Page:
Karachi horror and its implications

Apparently at a cabinet meeting when Interior Minister Rehman Malik shared evidence of what was going on in Karachi, which included pictures of torture cells and the statements of the victims, those present at the meeting were horrified. According to one participant, “One could not believe his eyes that this is happening in the city of lights…it appeared as if we were watching the trailer of a horror movie.” If our cabinet members were horrified just by looking at the audio-visuals of the horror that is going on in Karachi, it does not take much imagination to judge what the people of Karachi – who are living the horror every single day – must be going through. If this is not going to wake up our ruling elite, then nothing will. It seems that something has finally woken them up to an extent. Law enforcement agencies have conducted operations in Al-Rahim Apartment, Pehalwan Goth, Yousuf Plaza, FB Area, Baldia Town, Saeedabad, Rangar Mohalla, Banaras, Sohrab Goth and New Karachi. The operation, which started from Lyari, is now more and more even-handed; hitting at areas not just limited to the Pakistan People’s Party’s (PPP’s) domain. This is a step in the right direction. The operation has to be across the board to be a success and to rid Karachi of gangsters, criminals and murderers. There is some hope that the ruling PPP is going to act wisely now instead of picking and choosing in pursuit of its policy of reconciliation.

On another note, Chief Justice Iftikhar Muhammad Chaudhry endorsed what we have been saying in this space for quite some time now. He warned the politicians that in the past, a bad law and order situation had led to military takeovers. The Chief Justice said, “Allegations and counter-allegations are levelled by political parties against each other. Criminal gangs have been formed in the parties and people have been made hostage.” The chief justice is not off the mark when he warned the politicians of what could happen of they do not address the issues at hand and keep bickering amongst each other. A minister told a reporter that there is no chance of the PPP and the Muttahida Qaumi Movement (MQM) “coming together in the near future because the two parties appear to have developed serious differences over how Karachi should be run”.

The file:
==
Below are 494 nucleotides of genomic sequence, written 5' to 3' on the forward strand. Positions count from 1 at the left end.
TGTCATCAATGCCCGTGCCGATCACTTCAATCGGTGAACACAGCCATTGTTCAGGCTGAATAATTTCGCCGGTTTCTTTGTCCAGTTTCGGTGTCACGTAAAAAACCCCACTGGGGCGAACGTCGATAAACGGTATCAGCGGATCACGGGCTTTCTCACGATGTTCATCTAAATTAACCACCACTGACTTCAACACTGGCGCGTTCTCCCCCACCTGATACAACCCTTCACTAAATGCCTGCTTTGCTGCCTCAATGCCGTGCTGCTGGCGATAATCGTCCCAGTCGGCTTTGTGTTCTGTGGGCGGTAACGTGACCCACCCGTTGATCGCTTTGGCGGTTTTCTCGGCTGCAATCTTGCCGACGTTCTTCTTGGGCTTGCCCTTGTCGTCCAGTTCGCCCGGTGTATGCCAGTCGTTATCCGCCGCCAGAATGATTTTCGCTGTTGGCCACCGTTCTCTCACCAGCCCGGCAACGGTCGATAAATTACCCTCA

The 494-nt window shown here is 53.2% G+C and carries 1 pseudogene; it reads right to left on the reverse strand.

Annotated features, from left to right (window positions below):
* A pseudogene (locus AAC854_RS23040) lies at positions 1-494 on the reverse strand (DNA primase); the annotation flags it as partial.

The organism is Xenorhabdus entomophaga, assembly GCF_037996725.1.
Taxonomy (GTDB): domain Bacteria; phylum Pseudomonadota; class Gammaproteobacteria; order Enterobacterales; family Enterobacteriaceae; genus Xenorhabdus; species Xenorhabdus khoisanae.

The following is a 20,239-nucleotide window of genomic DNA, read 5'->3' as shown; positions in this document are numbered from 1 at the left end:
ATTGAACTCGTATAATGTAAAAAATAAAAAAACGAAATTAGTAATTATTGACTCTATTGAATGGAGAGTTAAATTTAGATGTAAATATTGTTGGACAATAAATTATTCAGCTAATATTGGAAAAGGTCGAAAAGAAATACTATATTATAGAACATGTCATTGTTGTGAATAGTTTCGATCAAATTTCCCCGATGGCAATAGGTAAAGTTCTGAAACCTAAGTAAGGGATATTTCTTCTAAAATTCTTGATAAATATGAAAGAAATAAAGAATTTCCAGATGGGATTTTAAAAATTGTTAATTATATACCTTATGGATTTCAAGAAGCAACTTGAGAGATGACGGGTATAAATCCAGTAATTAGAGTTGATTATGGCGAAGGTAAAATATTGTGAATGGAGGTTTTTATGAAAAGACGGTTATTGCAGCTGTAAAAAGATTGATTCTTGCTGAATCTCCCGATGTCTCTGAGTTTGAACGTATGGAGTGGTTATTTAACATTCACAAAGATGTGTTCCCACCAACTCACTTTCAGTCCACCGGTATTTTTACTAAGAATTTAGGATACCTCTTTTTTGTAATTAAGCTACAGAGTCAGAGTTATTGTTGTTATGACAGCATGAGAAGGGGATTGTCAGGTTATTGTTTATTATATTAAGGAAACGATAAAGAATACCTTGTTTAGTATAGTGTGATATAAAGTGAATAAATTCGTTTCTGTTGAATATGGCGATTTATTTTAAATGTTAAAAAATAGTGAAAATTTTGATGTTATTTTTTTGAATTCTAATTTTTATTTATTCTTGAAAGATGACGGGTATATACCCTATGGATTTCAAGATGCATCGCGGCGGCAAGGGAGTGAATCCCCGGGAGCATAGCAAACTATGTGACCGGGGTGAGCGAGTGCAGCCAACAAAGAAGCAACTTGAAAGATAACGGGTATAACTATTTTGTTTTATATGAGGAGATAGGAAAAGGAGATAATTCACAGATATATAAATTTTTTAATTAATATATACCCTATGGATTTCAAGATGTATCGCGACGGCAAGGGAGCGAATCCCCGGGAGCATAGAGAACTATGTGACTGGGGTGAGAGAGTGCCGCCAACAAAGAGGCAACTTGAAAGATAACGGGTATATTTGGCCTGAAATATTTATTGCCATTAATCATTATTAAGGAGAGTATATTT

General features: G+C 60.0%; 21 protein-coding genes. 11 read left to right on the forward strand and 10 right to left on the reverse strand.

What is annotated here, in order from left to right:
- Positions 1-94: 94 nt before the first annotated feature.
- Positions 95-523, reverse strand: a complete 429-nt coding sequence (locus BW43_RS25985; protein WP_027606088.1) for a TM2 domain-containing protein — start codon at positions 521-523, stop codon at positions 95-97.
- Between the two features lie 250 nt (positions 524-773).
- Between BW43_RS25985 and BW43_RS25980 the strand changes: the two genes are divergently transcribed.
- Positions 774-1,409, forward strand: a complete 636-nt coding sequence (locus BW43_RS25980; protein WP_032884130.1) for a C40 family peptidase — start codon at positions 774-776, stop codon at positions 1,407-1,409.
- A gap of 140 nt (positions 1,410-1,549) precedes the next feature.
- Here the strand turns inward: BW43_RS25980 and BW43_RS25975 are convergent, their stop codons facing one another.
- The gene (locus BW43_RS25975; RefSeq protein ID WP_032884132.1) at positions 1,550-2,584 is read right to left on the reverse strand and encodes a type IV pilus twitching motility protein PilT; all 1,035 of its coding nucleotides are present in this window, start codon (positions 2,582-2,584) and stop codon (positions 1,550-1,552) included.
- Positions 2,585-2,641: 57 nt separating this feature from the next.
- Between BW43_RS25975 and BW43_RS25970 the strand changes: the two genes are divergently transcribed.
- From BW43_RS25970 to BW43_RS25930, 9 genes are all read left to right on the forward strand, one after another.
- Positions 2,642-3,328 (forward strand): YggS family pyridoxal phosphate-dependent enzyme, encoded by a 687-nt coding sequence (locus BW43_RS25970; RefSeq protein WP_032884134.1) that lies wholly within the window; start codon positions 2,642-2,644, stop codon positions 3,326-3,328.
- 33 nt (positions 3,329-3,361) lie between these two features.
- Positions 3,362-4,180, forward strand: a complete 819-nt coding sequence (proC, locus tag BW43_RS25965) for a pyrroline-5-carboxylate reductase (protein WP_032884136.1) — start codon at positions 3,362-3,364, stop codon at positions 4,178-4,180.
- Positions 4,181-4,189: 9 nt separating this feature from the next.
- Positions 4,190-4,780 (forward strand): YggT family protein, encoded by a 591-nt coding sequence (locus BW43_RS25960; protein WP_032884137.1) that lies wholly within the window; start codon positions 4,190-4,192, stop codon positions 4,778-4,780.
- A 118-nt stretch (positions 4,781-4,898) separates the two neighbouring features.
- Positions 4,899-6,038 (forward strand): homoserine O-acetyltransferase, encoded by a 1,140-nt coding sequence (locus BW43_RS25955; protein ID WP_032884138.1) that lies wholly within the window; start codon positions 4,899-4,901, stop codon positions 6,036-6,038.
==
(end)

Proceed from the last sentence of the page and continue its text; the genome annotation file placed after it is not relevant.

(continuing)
The PPP’s policy of reconciliation has cost this country, especially Karachi, dearly, notwithstanding the rationale that it was necessary for the smooth running of democracy. The dangers of pursuing this policy in Karachi are greater than anywhere else. If Karachi comes to a standstill, our economy suffers. Karachi is the economic hub of the country. Already due to increased terrorism, foreign investors do not want to touch Pakistan. The energy crisis has led to a virtual end of industry in the country (note not only capital flight but whole industries relocating out of Pakistan). Now we depend more and more on Karachi to steer this country out of the economic mess. With the law and order situation deteriorating in Karachi, that ray of hope is dimming with every passing day. The MQM seems to be on a verbal offensive, as was seen during MQM chief Altaf Hussain’s press conference yesterday. What remains to be seen is whether the MQM and other political parties will think of the people of Pakistan or just their own petty disputes. Pakistan’s future hangs in the balance. Time for all political forces to take stock.

(my editorial in Daily Times)

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